January 14 2022
Inflation was back to taking centre stage this week with the release of the latest rate in the US. This came in at a rather eye-watering 7%, the highest seen since June 1982. This was the highest level seen since June 1982 but was in line with market forecasts. We still remain some way off the double digit highs seen in the 1970’s but the level of inflation we are currently seeing is undoubtedly taking some getting used to.
Core inflation, which excludes the more volatile items of food and energy, came in at 5.5%. Core inflation excluding Covid sensitive areas, which includes lodging away from home, used cars, car rentals, airfares, televisions, toys and PC’s, came in at a lower 3.9%, but has still posted a sharp increase since 2021. Whilst this rightly deserves coverage, it is important to remember however that it is rather difficult to survive without food and energy. Figures from the US Bureau of Labour Statistics show that in 2020 spending on food accounted for between 11.2% and 13.9% of household expenditure, depending on household status.
Despite this high print, the US 10 year Treasury yield has shown little reaction this week. After closing on Friday at 1.76% it trades at a little over 1.75% at the time of writing. In terms of equity markets, this week so far we have seen value outperform growth, continuing a trend which we have seen in the year to date. We have also seen weakness in technology stocks, with the Nasdaq reversing all of its weekly gain and then some in Thursdays trading session. Technology stocks however, in particular non-profitable technology companies, have been under pressure early 2021, but there has been a recent sharp fall. Indeed non-profitable technology companies as a collective appear to be following a similar path to that shown by the Nasdaq Composite between 1999 and 2001.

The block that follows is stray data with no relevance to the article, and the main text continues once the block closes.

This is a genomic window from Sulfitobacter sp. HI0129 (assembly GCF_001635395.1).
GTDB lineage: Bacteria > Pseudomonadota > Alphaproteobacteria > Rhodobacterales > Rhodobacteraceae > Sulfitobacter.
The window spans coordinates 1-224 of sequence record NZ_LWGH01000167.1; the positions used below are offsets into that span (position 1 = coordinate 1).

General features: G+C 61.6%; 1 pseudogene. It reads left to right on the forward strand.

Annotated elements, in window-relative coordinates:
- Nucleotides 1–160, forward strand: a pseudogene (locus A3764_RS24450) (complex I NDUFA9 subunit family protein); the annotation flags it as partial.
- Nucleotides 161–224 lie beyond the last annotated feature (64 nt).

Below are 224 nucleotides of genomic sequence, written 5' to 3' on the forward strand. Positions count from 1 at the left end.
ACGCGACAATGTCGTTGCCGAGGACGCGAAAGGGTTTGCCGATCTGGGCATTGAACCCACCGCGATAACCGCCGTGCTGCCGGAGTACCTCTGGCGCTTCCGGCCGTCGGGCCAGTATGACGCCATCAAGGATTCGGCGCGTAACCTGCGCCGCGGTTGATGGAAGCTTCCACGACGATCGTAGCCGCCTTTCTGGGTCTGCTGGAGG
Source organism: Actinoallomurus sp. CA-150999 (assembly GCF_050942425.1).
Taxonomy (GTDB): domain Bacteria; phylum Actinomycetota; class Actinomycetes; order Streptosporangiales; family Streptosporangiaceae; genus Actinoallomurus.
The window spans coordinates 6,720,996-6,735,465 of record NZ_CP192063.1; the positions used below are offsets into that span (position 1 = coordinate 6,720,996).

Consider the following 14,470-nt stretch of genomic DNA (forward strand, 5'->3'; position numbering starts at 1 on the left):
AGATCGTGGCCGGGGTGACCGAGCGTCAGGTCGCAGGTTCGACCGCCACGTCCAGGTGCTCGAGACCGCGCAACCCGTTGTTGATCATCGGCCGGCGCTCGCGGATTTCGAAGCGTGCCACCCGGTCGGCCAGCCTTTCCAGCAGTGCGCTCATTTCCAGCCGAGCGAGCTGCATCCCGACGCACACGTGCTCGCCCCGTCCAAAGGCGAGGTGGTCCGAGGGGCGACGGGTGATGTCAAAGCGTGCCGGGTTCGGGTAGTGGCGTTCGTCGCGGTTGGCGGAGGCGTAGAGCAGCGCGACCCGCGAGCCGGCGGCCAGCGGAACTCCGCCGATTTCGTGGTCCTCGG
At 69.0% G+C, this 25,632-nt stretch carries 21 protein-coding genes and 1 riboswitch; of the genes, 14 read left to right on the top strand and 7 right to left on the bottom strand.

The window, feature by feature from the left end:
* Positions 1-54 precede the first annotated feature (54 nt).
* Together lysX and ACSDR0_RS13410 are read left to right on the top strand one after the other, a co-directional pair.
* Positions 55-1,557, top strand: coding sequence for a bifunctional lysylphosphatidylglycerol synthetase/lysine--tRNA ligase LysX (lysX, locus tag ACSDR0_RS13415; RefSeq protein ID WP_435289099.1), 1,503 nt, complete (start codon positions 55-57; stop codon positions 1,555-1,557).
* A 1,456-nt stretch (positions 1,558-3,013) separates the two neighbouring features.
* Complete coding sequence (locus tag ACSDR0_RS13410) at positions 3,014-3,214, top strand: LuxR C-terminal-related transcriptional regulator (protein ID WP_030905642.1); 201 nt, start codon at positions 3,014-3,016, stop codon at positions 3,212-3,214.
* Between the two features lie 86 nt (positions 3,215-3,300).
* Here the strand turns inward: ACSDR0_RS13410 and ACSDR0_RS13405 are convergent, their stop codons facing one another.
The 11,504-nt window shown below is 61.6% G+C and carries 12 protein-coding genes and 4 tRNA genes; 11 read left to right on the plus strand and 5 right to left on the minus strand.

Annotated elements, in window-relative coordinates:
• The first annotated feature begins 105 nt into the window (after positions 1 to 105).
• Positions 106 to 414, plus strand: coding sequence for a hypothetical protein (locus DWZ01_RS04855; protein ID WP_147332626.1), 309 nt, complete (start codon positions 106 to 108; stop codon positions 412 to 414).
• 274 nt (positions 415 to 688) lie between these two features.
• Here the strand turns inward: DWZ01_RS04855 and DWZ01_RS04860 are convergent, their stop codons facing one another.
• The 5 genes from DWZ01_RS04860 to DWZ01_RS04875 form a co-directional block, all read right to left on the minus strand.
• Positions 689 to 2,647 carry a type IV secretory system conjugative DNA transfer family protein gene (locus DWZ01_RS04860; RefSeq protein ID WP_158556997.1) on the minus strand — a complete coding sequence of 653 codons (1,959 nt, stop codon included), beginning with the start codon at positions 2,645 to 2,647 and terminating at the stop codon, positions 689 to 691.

The rise in bond yields and the potential for rises in interest rates continues to focus investors’ minds on valuations. Here there is certainly divergence across markets, based on price relative to 10 year average earnings. Here the US continues to trade at a very high multiple not only relative to other markets, including emerging markets and developed markets excluding the US, but also relative to its own history. The UK, meanwhile, continues to trade at a significant discount to the MSCI World based on an average of the price to earnings, price to book and price to dividend yield ratios.
Investors are an emotional bunch of people and when markets show the current levels of differentiation that they are, or there is potentially an inflexion point on the horizon, even more so. Some believe that to be a good investor you need to show little emotion. Bill Miller disagrees, and I for one agree with him. To quote Bill Miller himself, “Great investors are not unemotional, but are inversely emotional – they get worried when the market is up and feel good when everyone is worried.”
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